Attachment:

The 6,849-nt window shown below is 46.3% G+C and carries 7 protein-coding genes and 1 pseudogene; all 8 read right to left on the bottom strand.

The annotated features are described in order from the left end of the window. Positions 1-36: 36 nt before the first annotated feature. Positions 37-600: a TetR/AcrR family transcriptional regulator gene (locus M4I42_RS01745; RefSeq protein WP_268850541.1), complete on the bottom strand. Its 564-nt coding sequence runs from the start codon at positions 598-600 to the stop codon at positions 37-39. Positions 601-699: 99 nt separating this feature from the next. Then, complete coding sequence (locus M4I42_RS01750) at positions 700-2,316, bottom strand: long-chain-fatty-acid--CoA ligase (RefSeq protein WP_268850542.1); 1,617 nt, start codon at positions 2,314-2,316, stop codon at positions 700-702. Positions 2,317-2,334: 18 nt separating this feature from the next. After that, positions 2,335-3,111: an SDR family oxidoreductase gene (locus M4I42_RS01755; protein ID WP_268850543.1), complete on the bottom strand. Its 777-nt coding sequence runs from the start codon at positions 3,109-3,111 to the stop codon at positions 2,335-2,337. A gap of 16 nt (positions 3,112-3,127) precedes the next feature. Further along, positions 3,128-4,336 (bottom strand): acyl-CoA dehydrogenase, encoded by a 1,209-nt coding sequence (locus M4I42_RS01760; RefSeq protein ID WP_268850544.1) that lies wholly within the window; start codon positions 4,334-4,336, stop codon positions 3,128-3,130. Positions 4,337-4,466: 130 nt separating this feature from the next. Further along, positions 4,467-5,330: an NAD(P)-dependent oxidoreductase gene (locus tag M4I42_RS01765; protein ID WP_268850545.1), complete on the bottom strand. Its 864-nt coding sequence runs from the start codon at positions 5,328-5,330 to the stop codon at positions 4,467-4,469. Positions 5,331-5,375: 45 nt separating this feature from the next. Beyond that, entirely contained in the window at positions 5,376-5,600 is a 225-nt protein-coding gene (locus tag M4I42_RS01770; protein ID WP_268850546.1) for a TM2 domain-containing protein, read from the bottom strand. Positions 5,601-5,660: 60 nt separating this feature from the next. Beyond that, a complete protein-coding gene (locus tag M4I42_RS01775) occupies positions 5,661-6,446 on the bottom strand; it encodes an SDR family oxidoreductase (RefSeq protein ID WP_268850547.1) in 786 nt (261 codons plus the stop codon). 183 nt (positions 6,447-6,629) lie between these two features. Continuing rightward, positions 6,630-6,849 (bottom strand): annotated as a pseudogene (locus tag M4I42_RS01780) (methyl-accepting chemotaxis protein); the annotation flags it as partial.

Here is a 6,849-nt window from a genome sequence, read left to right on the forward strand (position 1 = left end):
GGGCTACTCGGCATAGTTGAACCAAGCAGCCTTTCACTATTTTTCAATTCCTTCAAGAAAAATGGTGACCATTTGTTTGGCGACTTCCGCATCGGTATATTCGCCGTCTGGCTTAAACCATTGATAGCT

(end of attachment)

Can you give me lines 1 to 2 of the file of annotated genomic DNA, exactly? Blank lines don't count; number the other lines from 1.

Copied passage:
The 6,849-nt window shown below is 46.3% G+C and carries 7 protein-coding genes and 1 pseudogene; all 8 read right to left on the bottom strand.

The annotated features are described in order from the left end of the window. Positions 1-36: 36 nt before the first annotated feature. Positions 37-600: a TetR/AcrR family transcriptional regulator gene (locus M4I42_RS01745; RefSeq protein WP_268850541.1), complete on the bottom strand. Its 564-nt coding sequence runs from the start codon at positions 598-600 to the stop codon at positions 37-39. Positions 601-699: 99 nt separating this feature from the next. Then, complete coding sequence (locus M4I42_RS01750) at positions 700-2,316, bottom strand: long-chain-fatty-acid--CoA ligase (RefSeq protein WP_268850542.1); 1,617 nt, start codon at positions 2,314-2,316, stop codon at positions 700-702. Positions 2,317-2,334: 18 nt separating this feature from the next. After that, positions 2,335-3,111: an SDR family oxidoreductase gene (locus M4I42_RS01755; protein ID WP_268850543.1), complete on the bottom strand. Its 777-nt coding sequence runs from the start codon at positions 3,109-3,111 to the stop codon at positions 2,335-2,337. A gap of 16 nt (positions 3,112-3,127) precedes the next feature. Further along, positions 3,128-4,336 (bottom strand): acyl-CoA dehydrogenase, encoded by a 1,209-nt coding sequence (locus M4I42_RS01760; RefSeq protein ID WP_268850544.1) that lies wholly within the window; start codon positions 4,334-4,336, stop codon positions 3,128-3,130. Positions 4,337-4,466: 130 nt separating this feature from the next. Further along, positions 4,467-5,330: an NAD(P)-dependent oxidoreductase gene (locus tag M4I42_RS01765; protein ID WP_268850545.1), complete on the bottom strand. Its 864-nt coding sequence runs from the start codon at positions 5,328-5,330 to the stop codon at positions 4,467-4,469. Positions 5,331-5,375: 45 nt separating this feature from the next. Beyond that, entirely contained in the window at positions 5,376-5,600 is a 225-nt protein-coding gene (locus tag M4I42_RS01770; protein ID WP_268850546.1) for a TM2 domain-containing protein, read from the bottom strand. Positions 5,601-5,660: 60 nt separating this feature from the next. Beyond that, a complete protein-coding gene (locus tag M4I42_RS01775) occupies positions 5,661-6,446 on the bottom strand; it encodes an SDR family oxidoreductase (RefSeq protein ID WP_268850547.1) in 786 nt (261 codons plus the stop codon). 183 nt (positions 6,447-6,629) lie between these two features. Continuing rightward, positions 6,630-6,849 (bottom strand): annotated as a pseudogene (locus tag M4I42_RS01780) (methyl-accepting chemotaxis protein); the annotation flags it as partial.